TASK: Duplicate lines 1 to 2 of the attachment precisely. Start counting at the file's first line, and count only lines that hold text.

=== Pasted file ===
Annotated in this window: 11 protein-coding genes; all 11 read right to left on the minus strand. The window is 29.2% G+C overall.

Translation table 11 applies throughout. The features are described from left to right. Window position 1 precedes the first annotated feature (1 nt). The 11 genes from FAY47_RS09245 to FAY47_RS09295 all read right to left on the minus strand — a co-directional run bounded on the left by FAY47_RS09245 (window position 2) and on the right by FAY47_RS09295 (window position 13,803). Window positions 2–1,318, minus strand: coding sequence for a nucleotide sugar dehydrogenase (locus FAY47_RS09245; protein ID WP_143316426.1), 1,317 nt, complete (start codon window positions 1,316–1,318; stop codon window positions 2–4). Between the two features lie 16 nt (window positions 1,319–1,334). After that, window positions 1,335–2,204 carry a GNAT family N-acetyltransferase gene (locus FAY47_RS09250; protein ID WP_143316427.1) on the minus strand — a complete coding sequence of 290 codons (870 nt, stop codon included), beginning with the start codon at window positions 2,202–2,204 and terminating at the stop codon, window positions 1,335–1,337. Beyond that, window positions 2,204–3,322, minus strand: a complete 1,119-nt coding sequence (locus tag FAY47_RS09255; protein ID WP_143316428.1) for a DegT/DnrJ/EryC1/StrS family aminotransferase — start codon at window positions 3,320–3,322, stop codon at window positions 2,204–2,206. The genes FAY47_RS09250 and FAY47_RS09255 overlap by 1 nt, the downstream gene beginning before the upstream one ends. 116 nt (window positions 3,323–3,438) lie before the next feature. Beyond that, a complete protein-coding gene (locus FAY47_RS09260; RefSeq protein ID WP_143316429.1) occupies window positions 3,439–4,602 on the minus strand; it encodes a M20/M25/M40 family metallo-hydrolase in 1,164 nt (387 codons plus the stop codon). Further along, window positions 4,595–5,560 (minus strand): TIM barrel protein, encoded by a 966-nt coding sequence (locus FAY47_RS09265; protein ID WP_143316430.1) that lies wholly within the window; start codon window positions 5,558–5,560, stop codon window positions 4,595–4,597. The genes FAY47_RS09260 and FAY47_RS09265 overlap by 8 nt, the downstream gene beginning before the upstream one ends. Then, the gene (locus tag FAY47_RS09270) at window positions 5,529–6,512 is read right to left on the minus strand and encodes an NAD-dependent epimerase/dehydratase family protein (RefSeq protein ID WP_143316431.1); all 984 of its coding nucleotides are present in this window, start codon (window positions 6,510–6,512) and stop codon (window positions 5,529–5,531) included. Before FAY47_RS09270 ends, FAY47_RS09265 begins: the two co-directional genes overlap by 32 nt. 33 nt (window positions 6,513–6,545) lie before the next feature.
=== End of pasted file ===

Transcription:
Annotated in this window: 11 protein-coding genes; all 11 read right to left on the minus strand. The window is 29.2% G+C overall.

Translation table 11 applies throughout. The features are described from left to right. Window position 1 precedes the first annotated feature (1 nt). The 11 genes from FAY47_RS09245 to FAY47_RS09295 all read right to left on the minus strand — a co-directional run bounded on the left by FAY47_RS09245 (window position 2) and on the right by FAY47_RS09295 (window position 13,803). Window positions 2–1,318, minus strand: coding sequence for a nucleotide sugar dehydrogenase (locus FAY47_RS09245; protein ID WP_143316426.1), 1,317 nt, complete (start codon window positions 1,316–1,318; stop codon window positions 2–4). Between the two features lie 16 nt (window positions 1,319–1,334). After that, window positions 1,335–2,204 carry a GNAT family N-acetyltransferase gene (locus FAY47_RS09250; protein ID WP_143316427.1) on the minus strand — a complete coding sequence of 290 codons (870 nt, stop codon included), beginning with the start codon at window positions 2,202–2,204 and terminating at the stop codon, window positions 1,335–1,337. Beyond that, window positions 2,204–3,322, minus strand: a complete 1,119-nt coding sequence (locus tag FAY47_RS09255; protein ID WP_143316428.1) for a DegT/DnrJ/EryC1/StrS family aminotransferase — start codon at window positions 3,320–3,322, stop codon at window positions 2,204–2,206. The genes FAY47_RS09250 and FAY47_RS09255 overlap by 1 nt, the downstream gene beginning before the upstream one ends. 116 nt (window positions 3,323–3,438) lie before the next feature. Beyond that, a complete protein-coding gene (locus FAY47_RS09260; RefSeq protein ID WP_143316429.1) occupies window positions 3,439–4,602 on the minus strand; it encodes a M20/M25/M40 family metallo-hydrolase in 1,164 nt (387 codons plus the stop codon). Further along, window positions 4,595–5,560 (minus strand): TIM barrel protein, encoded by a 966-nt coding sequence (locus FAY47_RS09265; protein ID WP_143316430.1) that lies wholly within the window; start codon window positions 5,558–5,560, stop codon window positions 4,595–4,597. The genes FAY47_RS09260 and FAY47_RS09265 overlap by 8 nt, the downstream gene beginning before the upstream one ends. Then, the gene (locus tag FAY47_RS09270) at window positions 5,529–6,512 is read right to left on the minus strand and encodes an NAD-dependent epimerase/dehydratase family protein (RefSeq protein ID WP_143316431.1); all 984 of its coding nucleotides are present in this window, start codon (window positions 6,510–6,512) and stop codon (window positions 5,529–5,531) included. Before FAY47_RS09270 ends, FAY47_RS09265 begins: the two co-directional genes overlap by 32 nt. 33 nt (window positions 6,513–6,545) lie before the next feature.